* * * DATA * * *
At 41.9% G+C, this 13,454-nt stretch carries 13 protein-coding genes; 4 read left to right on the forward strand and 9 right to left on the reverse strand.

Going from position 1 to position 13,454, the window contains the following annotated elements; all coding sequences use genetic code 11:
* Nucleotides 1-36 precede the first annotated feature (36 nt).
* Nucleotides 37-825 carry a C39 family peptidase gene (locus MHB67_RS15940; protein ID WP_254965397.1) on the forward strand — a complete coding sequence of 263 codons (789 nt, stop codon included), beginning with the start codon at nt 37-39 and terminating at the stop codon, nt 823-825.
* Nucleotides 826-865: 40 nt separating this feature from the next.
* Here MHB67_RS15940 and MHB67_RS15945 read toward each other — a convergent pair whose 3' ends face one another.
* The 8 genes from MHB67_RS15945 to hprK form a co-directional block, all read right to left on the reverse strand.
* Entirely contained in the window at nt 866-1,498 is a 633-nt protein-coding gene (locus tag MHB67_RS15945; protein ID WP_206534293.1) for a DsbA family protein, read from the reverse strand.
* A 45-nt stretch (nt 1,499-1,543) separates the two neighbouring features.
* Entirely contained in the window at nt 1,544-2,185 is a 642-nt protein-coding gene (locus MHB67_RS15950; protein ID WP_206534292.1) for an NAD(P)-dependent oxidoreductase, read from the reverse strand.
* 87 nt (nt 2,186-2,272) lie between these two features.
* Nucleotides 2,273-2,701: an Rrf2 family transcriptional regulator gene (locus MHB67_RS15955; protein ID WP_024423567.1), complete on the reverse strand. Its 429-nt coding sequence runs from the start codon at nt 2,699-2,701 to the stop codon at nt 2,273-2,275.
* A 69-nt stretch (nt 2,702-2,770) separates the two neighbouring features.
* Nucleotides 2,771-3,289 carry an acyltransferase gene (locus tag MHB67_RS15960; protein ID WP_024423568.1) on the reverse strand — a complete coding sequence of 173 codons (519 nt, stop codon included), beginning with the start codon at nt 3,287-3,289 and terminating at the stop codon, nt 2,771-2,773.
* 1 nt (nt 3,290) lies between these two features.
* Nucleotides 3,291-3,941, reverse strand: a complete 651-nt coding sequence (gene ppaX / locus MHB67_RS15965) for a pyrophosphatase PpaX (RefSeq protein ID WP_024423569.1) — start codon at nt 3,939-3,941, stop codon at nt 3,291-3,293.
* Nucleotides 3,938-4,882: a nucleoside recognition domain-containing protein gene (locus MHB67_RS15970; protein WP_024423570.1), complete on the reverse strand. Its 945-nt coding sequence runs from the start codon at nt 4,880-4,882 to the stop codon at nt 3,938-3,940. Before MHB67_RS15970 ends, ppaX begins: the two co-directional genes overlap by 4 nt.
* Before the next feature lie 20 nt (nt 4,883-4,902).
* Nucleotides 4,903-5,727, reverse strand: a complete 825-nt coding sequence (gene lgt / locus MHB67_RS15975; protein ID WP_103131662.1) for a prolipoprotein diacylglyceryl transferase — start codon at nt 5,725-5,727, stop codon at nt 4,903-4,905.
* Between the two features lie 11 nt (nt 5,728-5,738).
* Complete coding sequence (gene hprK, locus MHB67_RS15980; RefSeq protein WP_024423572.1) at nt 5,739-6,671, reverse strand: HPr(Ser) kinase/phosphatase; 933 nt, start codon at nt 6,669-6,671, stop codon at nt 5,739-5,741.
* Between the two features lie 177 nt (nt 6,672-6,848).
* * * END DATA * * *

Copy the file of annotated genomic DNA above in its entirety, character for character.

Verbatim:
At 41.9% G+C, this 13,454-nt stretch carries 13 protein-coding genes; 4 read left to right on the forward strand and 9 right to left on the reverse strand.

Going from position 1 to position 13,454, the window contains the following annotated elements; all coding sequences use genetic code 11:
* Nucleotides 1-36 precede the first annotated feature (36 nt).
* Nucleotides 37-825 carry a C39 family peptidase gene (locus MHB67_RS15940; protein ID WP_254965397.1) on the forward strand — a complete coding sequence of 263 codons (789 nt, stop codon included), beginning with the start codon at nt 37-39 and terminating at the stop codon, nt 823-825.
* Nucleotides 826-865: 40 nt separating this feature from the next.
* Here MHB67_RS15940 and MHB67_RS15945 read toward each other — a convergent pair whose 3' ends face one another.
* The 8 genes from MHB67_RS15945 to hprK form a co-directional block, all read right to left on the reverse strand.
* Entirely contained in the window at nt 866-1,498 is a 633-nt protein-coding gene (locus tag MHB67_RS15945; protein ID WP_206534293.1) for a DsbA family protein, read from the reverse strand.
* A 45-nt stretch (nt 1,499-1,543) separates the two neighbouring features.
* Entirely contained in the window at nt 1,544-2,185 is a 642-nt protein-coding gene (locus MHB67_RS15950; protein ID WP_206534292.1) for an NAD(P)-dependent oxidoreductase, read from the reverse strand.
* 87 nt (nt 2,186-2,272) lie between these two features.
* Nucleotides 2,273-2,701: an Rrf2 family transcriptional regulator gene (locus MHB67_RS15955; protein ID WP_024423567.1), complete on the reverse strand. Its 429-nt coding sequence runs from the start codon at nt 2,699-2,701 to the stop codon at nt 2,273-2,275.
* A 69-nt stretch (nt 2,702-2,770) separates the two neighbouring features.
* Nucleotides 2,771-3,289 carry an acyltransferase gene (locus tag MHB67_RS15960; protein ID WP_024423568.1) on the reverse strand — a complete coding sequence of 173 codons (519 nt, stop codon included), beginning with the start codon at nt 3,287-3,289 and terminating at the stop codon, nt 2,771-2,773.
* 1 nt (nt 3,290) lies between these two features.
* Nucleotides 3,291-3,941, reverse strand: a complete 651-nt coding sequence (gene ppaX / locus MHB67_RS15965) for a pyrophosphatase PpaX (RefSeq protein ID WP_024423569.1) — start codon at nt 3,939-3,941, stop codon at nt 3,291-3,293.
* Nucleotides 3,938-4,882: a nucleoside recognition domain-containing protein gene (locus MHB67_RS15970; protein WP_024423570.1), complete on the reverse strand. Its 945-nt coding sequence runs from the start codon at nt 4,880-4,882 to the stop codon at nt 3,938-3,940. Before MHB67_RS15970 ends, ppaX begins: the two co-directional genes overlap by 4 nt.
* Before the next feature lie 20 nt (nt 4,883-4,902).
* Nucleotides 4,903-5,727, reverse strand: a complete 825-nt coding sequence (gene lgt / locus MHB67_RS15975; protein ID WP_103131662.1) for a prolipoprotein diacylglyceryl transferase — start codon at nt 5,725-5,727, stop codon at nt 4,903-4,905.
* Between the two features lie 11 nt (nt 5,728-5,738).
* Complete coding sequence (gene hprK, locus MHB67_RS15980; RefSeq protein WP_024423572.1) at nt 5,739-6,671, reverse strand: HPr(Ser) kinase/phosphatase; 933 nt, start codon at nt 6,669-6,671, stop codon at nt 5,739-5,741.
* Between the two features lie 177 nt (nt 6,672-6,848).